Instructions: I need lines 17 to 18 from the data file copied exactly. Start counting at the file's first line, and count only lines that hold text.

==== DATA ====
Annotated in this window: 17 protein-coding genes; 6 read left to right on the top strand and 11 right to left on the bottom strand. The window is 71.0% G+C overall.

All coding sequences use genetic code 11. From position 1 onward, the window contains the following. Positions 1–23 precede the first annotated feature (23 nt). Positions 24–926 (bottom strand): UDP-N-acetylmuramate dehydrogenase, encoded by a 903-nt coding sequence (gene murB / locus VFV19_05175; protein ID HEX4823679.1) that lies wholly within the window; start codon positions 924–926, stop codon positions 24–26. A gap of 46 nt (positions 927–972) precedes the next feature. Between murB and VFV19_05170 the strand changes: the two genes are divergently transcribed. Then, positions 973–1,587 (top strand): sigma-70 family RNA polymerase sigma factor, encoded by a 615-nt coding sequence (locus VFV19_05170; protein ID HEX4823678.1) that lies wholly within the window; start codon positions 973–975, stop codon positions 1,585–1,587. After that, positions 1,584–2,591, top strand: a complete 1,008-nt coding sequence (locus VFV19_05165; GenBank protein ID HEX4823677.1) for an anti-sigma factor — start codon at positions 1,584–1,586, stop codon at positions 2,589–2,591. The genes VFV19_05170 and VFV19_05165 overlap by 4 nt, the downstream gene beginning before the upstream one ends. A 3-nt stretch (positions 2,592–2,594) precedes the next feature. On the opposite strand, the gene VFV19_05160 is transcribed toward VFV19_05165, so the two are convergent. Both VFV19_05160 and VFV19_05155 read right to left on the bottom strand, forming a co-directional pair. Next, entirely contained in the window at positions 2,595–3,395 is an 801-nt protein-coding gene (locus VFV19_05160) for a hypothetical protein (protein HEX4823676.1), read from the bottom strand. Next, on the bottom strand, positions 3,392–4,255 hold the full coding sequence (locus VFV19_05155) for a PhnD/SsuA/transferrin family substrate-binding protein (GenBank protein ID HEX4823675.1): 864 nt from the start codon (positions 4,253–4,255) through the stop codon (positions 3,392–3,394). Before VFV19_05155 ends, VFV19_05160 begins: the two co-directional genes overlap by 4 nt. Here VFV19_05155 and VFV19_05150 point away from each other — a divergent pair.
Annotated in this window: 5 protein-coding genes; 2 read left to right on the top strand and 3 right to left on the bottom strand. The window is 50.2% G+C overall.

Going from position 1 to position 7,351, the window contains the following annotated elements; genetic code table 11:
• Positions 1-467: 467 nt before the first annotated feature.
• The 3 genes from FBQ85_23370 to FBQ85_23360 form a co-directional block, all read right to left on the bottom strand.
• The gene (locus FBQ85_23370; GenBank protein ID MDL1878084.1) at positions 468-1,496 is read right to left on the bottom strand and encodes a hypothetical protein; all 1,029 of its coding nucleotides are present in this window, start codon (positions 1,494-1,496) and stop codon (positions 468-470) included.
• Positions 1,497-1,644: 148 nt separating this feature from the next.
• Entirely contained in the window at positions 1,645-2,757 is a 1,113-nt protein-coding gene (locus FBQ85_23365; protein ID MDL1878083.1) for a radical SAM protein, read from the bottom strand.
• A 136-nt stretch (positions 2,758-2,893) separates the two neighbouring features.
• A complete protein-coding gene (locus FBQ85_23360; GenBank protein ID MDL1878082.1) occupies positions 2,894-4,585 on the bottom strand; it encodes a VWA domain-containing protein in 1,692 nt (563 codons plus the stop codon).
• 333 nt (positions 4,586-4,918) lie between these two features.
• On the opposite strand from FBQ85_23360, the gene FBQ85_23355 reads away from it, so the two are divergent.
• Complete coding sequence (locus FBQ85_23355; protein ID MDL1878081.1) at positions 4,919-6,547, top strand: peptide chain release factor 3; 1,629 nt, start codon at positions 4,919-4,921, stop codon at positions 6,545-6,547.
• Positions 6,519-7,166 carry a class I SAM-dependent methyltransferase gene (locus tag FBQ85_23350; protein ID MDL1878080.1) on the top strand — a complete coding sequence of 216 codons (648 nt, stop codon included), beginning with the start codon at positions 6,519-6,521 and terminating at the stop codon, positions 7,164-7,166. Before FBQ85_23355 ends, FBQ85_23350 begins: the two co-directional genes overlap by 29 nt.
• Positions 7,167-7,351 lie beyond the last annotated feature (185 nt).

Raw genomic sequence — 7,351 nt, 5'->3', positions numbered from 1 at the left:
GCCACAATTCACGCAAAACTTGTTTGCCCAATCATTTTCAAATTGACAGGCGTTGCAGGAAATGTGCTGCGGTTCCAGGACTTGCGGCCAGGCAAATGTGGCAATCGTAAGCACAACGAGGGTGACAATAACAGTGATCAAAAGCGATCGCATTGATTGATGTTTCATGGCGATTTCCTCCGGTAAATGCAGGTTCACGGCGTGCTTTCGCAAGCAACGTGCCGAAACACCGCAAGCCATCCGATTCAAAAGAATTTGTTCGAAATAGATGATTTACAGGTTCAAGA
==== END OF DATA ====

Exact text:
Raw genomic sequence — 7,351 nt, 5'->3', positions numbered from 1 at the left:
GCCACAATTCACGCAAAACTTGTTTGCCCAATCATTTTCAAATTGACAGGCGTTGCAGGAAATGTGCTGCGGTTCCAGGACTTGCGGCCAGGCAAATGTGGCAATCGTAAGCACAACGAGGGTGACAATAACAGTGATCAAAAGCGATCGCATTGATTGATGTTTCATGGCGATTTCCTCCGGTAAATGCAGGTTCACGGCGTGCTTTCGCAAGCAACGTGCCGAAACACCGCAAGCCATCCGATTCAAAAGAATTTGTTCGAAATAGATGATTTACAGGTTCAAGA